Books By Jean Sasson

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I'm reminded of the Egyptian puppet show I had attended the previous week at my sister Sara's palace, a hilarious event featuring puppets in full Saudi dress. The closer I look, the more Kareem resembles Goha, a lovable but eccentric imaginary figure in the Arab world. Goha the puppet had been his usual foolish self in the play, prancing across the stage, disentangling himself from complex situations. 

My lips quiver with the urge to laugh. At any moment now, I expect my husband to fall to the floor and throw a childish temper tantrum. 

"He swore, he blushed with shame; I thought perhaps he was angered by his inability to control his wife." 

Kareem glares hatefully at me. "Sultana! Do not dare smile! I am truly angry." 

Still battling conflicting emotions, I shrug. "Do you deny that what you are reading is the truth?" 

Ignoring my words, Kareem foolishly continues to seek out the most damning passages concerning his character, reminding his wife of the particular traits of her husband's temperament that had led her to leave him years ago. 

Actually shrieking, he reads aloud, "How I yearned to be wed to a warrior, a man with the hot flame of righteousness to guide his life." 

His rage growing with every word, Kareem holds the book under my nose and points with a finger to the words that he deems most insulting, "Six years ago, Sultana was stricken with a venereal disease; after much distress, Kareem admitted that he participated in a weekly adventure of sex with strangers... After the scare of the disease, Kareem promised he would avoid the weekly tryst, but Sultana says she knows that he is weak in the face of such a feast, and that he continues to indulge himself without shame. Their wonderful love has vanished except in memory; Sultana says she will stand with her husband and continue her struggle for the sake of her daughters."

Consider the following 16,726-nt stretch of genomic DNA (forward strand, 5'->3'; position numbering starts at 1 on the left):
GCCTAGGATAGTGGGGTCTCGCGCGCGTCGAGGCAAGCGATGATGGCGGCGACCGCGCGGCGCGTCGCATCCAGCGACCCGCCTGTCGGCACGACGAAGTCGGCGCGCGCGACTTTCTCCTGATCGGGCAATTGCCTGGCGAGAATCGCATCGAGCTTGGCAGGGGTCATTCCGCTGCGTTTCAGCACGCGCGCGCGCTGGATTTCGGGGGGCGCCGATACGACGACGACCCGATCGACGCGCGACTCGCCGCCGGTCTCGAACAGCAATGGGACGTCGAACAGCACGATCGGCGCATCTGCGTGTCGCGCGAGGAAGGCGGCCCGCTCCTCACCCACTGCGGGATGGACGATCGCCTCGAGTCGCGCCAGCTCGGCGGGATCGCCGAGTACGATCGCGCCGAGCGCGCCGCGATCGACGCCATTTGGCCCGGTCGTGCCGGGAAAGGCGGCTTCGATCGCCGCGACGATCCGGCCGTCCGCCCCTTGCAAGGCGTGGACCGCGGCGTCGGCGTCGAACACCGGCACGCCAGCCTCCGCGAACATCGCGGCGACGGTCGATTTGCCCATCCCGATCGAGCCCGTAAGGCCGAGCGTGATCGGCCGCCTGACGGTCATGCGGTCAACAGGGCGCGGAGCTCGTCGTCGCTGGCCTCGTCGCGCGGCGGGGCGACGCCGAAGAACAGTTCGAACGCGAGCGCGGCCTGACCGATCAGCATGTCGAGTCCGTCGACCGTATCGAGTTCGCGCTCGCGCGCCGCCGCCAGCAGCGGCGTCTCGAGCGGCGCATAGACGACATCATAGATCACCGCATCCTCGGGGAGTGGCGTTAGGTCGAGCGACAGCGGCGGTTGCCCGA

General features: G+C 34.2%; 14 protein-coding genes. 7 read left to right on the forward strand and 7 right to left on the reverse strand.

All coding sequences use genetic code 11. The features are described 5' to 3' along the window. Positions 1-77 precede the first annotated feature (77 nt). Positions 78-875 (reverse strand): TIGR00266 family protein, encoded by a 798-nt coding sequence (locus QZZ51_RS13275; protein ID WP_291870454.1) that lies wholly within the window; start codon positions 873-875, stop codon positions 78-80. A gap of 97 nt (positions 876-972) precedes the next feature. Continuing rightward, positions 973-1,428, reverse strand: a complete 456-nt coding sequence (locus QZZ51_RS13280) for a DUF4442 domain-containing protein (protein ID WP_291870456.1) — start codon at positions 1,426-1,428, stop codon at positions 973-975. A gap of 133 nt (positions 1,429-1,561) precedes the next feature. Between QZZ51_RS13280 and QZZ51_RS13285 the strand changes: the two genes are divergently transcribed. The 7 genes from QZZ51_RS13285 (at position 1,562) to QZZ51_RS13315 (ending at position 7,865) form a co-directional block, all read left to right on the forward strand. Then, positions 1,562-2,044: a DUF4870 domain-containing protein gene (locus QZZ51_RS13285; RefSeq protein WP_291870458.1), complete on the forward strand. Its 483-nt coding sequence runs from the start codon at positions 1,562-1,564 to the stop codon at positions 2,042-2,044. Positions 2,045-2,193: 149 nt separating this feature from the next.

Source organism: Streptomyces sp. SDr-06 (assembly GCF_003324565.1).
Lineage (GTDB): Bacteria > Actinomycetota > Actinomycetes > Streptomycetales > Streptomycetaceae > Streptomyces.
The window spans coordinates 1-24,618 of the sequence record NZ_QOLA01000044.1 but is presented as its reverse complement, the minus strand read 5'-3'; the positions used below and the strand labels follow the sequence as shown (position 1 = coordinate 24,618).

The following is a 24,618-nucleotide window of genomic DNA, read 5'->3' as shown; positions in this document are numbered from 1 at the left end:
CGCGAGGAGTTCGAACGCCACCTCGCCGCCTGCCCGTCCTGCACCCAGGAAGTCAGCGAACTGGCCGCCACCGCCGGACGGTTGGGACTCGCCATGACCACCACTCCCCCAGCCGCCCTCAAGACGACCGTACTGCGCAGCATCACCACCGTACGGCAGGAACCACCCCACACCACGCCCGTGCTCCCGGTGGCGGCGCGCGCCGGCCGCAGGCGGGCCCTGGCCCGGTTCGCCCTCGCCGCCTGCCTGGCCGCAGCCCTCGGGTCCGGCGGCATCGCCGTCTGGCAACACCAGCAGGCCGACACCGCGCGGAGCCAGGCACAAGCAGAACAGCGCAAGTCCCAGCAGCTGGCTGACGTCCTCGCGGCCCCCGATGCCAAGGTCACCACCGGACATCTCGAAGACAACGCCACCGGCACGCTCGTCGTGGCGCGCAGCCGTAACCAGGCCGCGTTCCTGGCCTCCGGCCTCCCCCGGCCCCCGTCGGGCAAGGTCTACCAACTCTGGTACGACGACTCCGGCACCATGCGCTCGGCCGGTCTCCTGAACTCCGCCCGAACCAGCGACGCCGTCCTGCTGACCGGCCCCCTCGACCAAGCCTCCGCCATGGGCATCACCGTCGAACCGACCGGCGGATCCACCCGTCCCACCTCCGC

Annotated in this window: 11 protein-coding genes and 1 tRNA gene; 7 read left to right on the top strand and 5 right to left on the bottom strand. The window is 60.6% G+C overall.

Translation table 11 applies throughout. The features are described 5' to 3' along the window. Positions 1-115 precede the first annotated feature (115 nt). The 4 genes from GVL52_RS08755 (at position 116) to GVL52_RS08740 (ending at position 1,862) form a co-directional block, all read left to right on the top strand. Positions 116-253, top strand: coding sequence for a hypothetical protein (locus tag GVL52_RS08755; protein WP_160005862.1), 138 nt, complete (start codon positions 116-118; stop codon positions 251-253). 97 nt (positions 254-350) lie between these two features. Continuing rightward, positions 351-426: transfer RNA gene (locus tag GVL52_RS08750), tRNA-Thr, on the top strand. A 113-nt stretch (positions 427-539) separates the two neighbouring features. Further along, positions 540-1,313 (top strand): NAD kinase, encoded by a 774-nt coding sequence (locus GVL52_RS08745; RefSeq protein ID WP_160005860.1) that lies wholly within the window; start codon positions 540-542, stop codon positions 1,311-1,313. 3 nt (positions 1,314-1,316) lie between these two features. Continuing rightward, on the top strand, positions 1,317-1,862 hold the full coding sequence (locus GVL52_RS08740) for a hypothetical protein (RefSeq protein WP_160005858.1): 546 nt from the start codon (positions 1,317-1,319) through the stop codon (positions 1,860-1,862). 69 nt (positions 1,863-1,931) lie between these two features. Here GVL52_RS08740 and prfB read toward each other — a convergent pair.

Kareem is so angry at that particular revelation that I fear he will start weeping. My husband accuses me of "poisoning paradise," claiming that "our lives are perfect." 


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